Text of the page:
You know, that's not a bad list. It's foundational as opposed to topical; I can see that one could hold to all ten of these and still oppose much of what the current administration is up to.

But where do I come down? I'll take them one by one.

Enduring Moral Order
No question about it: what distinguishes good people from bad people are the values they live out in their lives. Not all values are created equal. One culture holds that men and women should choose their mates; another kills women for choosing in opposition to their families' desires. This one's a no-brainer. Check.

Custom and Convention
On this one I've done a one-eighty. I recognize that customs and conventions evolve for a reason, but I think it fair to say that many of them have grown out of ignorance, prejudice, and the preservation of power. I say, Question Authority.

Principle of Prescription
Not entirely distinct from Custom and Convention, I would say that one should pause to examine why we have arrived at where we are before we abandon a path, but I wouldn't just assume that prior wisdom dictated the path. The path could have been blazed by selfish assholes for all I know. Feudalism, anyone?

Well, duh. For the record, I do actually think that prudence is a good thing but I don't suspect that many liberals would say that prudence is a bad thing. Check.

Equality Before the Law Only
While I definitely believe that in principle we should not try to achieve an equality of result, I do believe that society benefits from an equality of opportunity as long as it's strived for rationally and sensibly, recognizing that a great many people don't better themselves because they don't have hope and motivation even in the presence of opportunity. Because when the rubber meets the road I would probably be considered by most in-the-main conservatives to be left of center on this issue, I'll not check this one off.

Human Imperfectability
I'm no utopian. Check.

Private Property = Freedom
While I think libertarians easily go overboard on this one, I am a firm believer that the three-legged stool of liberty rests on political, personal, and property rights. Check.

Community and Federalism
Federalism and decentralization works because those closest to the problem are the best ones to solve it. Check.

Balance Authority and Freedom
This one's a lame one. Everybody, even Hitler, would agree that there should be a balance between authority and freedom. I say when in doubt liberty should prevail, but in the current national security climate many conservatives would lean heavily towards authority... so I'll pass on this one.

Balance Progression and Permanence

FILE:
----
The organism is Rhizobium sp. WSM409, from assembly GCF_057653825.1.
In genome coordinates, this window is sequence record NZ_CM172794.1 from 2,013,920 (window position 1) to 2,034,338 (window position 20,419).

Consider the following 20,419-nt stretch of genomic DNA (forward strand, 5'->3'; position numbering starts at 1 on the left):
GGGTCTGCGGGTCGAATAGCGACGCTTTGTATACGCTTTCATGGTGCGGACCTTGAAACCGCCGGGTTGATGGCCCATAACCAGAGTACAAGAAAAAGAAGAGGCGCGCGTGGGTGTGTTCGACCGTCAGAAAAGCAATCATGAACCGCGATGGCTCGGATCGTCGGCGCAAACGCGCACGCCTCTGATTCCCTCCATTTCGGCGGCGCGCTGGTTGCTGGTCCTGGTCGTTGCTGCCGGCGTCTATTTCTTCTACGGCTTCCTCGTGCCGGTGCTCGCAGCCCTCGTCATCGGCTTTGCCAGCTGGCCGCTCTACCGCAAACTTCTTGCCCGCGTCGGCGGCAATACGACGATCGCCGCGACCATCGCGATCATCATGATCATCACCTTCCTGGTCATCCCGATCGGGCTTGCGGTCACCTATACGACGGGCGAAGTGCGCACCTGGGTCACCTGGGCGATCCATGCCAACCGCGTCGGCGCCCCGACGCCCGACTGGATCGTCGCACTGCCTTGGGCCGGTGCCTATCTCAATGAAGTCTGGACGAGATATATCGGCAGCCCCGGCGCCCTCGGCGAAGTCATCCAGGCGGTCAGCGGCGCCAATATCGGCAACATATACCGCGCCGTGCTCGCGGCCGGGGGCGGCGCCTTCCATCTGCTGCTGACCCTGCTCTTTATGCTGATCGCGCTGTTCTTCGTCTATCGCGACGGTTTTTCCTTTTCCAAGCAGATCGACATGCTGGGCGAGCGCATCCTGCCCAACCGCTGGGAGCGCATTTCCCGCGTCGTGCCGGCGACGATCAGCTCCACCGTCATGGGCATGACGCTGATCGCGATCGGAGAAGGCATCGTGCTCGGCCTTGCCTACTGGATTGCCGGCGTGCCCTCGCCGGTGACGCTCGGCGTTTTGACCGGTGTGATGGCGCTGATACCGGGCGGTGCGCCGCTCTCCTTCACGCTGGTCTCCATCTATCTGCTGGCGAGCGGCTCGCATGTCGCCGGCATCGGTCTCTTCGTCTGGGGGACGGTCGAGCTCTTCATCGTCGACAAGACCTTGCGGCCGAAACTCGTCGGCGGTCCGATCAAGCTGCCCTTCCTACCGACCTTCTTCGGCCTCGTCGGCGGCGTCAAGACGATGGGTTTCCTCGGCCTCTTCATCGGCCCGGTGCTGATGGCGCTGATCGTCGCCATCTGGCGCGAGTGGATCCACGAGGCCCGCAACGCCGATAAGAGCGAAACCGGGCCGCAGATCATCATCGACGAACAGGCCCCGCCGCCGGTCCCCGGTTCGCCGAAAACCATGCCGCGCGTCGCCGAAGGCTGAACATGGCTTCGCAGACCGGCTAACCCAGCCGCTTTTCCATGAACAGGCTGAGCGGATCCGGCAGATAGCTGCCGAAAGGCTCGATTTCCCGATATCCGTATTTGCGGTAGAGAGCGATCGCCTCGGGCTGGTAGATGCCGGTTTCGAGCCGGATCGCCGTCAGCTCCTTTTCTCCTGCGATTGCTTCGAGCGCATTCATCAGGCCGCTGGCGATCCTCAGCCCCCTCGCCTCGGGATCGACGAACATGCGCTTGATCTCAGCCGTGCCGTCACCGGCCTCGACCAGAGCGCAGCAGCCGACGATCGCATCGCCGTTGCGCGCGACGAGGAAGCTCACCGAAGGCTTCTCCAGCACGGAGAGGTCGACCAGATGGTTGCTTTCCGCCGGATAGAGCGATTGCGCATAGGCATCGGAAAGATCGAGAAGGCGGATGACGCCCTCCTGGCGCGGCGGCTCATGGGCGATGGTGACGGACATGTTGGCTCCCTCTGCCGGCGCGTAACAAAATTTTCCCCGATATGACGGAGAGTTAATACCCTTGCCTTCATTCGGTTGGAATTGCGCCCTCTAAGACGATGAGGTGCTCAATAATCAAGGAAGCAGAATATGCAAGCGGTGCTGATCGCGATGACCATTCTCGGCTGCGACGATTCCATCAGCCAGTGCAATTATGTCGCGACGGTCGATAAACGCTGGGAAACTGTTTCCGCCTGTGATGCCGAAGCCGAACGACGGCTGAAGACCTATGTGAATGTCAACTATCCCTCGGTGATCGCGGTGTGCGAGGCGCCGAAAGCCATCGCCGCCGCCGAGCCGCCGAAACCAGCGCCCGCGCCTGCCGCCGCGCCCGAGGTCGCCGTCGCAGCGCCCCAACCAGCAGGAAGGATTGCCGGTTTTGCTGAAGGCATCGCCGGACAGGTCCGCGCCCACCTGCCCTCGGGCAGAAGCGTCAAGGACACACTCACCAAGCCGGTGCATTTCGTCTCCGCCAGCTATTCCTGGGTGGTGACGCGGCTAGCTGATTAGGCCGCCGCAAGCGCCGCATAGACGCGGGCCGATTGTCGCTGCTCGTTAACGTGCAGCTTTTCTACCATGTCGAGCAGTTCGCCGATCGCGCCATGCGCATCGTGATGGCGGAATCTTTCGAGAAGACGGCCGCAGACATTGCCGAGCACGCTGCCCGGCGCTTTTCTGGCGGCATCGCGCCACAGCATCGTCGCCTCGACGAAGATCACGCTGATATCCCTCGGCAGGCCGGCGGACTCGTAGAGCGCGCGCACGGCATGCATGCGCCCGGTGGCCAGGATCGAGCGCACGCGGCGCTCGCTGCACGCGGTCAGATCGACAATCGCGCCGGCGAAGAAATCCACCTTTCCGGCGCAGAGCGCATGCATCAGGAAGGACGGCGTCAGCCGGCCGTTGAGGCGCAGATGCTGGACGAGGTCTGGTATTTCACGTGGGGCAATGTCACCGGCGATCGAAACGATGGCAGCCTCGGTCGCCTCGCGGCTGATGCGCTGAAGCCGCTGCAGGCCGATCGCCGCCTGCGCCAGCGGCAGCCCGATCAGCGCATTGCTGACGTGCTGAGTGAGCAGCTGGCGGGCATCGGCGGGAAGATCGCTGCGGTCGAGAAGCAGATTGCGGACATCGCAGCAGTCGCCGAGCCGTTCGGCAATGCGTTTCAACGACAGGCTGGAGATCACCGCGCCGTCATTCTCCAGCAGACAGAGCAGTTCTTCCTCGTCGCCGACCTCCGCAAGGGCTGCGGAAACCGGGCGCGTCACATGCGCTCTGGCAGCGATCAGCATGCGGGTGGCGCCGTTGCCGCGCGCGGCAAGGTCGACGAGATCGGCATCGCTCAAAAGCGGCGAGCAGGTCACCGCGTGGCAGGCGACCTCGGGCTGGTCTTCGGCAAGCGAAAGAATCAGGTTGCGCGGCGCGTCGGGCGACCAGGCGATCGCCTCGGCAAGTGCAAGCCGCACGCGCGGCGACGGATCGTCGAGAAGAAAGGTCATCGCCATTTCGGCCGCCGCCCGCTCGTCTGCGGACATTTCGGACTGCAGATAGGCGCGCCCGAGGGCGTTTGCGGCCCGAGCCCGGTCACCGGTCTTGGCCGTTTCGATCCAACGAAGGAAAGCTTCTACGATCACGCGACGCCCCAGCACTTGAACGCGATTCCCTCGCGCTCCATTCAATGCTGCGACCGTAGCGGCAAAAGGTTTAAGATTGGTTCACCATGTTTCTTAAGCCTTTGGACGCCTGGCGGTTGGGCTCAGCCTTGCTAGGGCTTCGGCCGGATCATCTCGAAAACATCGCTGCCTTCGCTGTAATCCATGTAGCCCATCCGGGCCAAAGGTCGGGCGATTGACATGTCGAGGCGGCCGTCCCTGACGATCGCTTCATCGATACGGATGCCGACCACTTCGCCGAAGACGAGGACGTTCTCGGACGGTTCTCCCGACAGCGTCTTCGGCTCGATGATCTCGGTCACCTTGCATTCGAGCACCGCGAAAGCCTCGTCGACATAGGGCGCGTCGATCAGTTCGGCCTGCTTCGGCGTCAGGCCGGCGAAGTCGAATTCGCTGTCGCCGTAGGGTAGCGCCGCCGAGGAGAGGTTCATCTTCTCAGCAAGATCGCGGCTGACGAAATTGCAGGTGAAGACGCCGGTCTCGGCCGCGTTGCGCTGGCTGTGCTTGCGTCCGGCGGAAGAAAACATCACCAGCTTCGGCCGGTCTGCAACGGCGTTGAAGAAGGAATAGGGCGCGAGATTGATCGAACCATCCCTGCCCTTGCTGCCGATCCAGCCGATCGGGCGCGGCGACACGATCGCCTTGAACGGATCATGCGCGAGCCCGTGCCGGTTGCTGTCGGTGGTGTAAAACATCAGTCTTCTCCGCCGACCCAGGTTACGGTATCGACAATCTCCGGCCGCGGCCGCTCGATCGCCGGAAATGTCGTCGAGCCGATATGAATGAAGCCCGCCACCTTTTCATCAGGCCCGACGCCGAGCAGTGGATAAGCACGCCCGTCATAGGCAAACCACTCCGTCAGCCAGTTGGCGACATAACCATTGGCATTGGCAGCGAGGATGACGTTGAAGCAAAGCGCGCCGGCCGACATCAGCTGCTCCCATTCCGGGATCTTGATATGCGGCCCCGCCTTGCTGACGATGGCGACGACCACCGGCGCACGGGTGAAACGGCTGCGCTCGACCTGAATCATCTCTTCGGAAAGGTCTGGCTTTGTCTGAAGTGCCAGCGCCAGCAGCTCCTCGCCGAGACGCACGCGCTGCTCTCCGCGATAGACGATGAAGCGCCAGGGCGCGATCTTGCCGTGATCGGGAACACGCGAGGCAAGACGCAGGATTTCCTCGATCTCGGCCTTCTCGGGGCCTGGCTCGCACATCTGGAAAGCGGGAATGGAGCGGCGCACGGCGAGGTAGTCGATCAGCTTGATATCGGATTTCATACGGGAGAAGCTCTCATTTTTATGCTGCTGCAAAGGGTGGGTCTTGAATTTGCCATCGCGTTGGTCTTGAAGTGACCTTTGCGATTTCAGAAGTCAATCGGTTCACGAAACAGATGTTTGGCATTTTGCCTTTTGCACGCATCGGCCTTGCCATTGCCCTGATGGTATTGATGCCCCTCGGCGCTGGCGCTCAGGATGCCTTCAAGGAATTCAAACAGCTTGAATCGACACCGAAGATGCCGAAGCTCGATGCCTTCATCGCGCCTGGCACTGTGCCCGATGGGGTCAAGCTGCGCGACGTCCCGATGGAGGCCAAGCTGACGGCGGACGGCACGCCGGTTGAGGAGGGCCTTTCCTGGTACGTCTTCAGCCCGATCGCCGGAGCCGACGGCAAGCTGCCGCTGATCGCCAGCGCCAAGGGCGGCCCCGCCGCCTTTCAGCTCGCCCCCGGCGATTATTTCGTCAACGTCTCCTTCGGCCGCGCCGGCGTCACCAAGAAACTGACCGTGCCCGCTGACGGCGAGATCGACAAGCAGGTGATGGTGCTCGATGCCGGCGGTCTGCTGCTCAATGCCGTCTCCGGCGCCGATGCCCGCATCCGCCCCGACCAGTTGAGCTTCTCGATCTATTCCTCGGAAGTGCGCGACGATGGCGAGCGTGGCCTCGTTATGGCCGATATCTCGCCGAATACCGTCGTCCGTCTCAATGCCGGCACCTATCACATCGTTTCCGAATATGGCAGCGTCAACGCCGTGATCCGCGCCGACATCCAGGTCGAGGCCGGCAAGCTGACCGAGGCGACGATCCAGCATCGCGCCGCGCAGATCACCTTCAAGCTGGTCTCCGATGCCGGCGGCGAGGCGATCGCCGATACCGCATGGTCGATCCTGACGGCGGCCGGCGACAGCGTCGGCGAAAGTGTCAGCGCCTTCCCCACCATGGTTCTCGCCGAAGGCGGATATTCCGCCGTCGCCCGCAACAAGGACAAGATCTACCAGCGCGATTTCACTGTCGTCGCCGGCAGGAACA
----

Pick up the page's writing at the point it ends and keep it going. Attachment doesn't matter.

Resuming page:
Given that I don't believe in the Inevitability of Progress (take a look around the world: see much progress these days?), I would agree that reforms should be undertaken with caution and an understanding that to the extent a reform's success relies on people to be on their best behavior and acting in the best interest of society as opposed to their own narrow interests, then that reform is doomed. Many liberals fail to understand this, so I'll identify with conservatives on this one. Check.

Final score: 6 out of 10, or 60%. So yeah, I guess I am still conservative by principle if not by politics these days.

Friday, August 03, 2007


The longer I live, the more I realize that there are few things more powerful or more central to leading a quality, impactful life than pure hope.

Selections from Wikiquote on hope:

The essential thing is hope, loss of hope makes for desperate people and desperate people do desperate things’’ ~ Lord Michael V. Bacon

There is no worse death than the end of hope. ~ Pelagius

A leader is a dealer in hope. ~ Napoleon Bonaparte

All human wisdom is summed up in two words — wait and hope. ~ Alexander Dumas

Beware how you take away hope from another human being. ~ Oliver Wendell Holmes

Everything that is done in the world is done by hope. ~ Martin Luther

Hope is the poor man's bread. ~ George Herbet

Hope is a waking dream. ~ Aristotle

Hope is necessary in every condition. The miseries of poverty, sickness and captivity would, without this comfort, be insupportable. ~ Samuel Johnson

Hope sees the invisible, feels the intangible and achieves the impossible. ~ Anonymous

If it were not for hopes, the heart would break. ~ Thomas Fuller

Strong hope is a much greater stimulant to life than any single realized joy could be. ~ Friedrich Nietzsche

The very least you can do in your life is to figure out what you hope for. And the most you can do is live inside that hope. Not admire it from a distance but live right in it, under its roof. ~ Barbara Kingsolver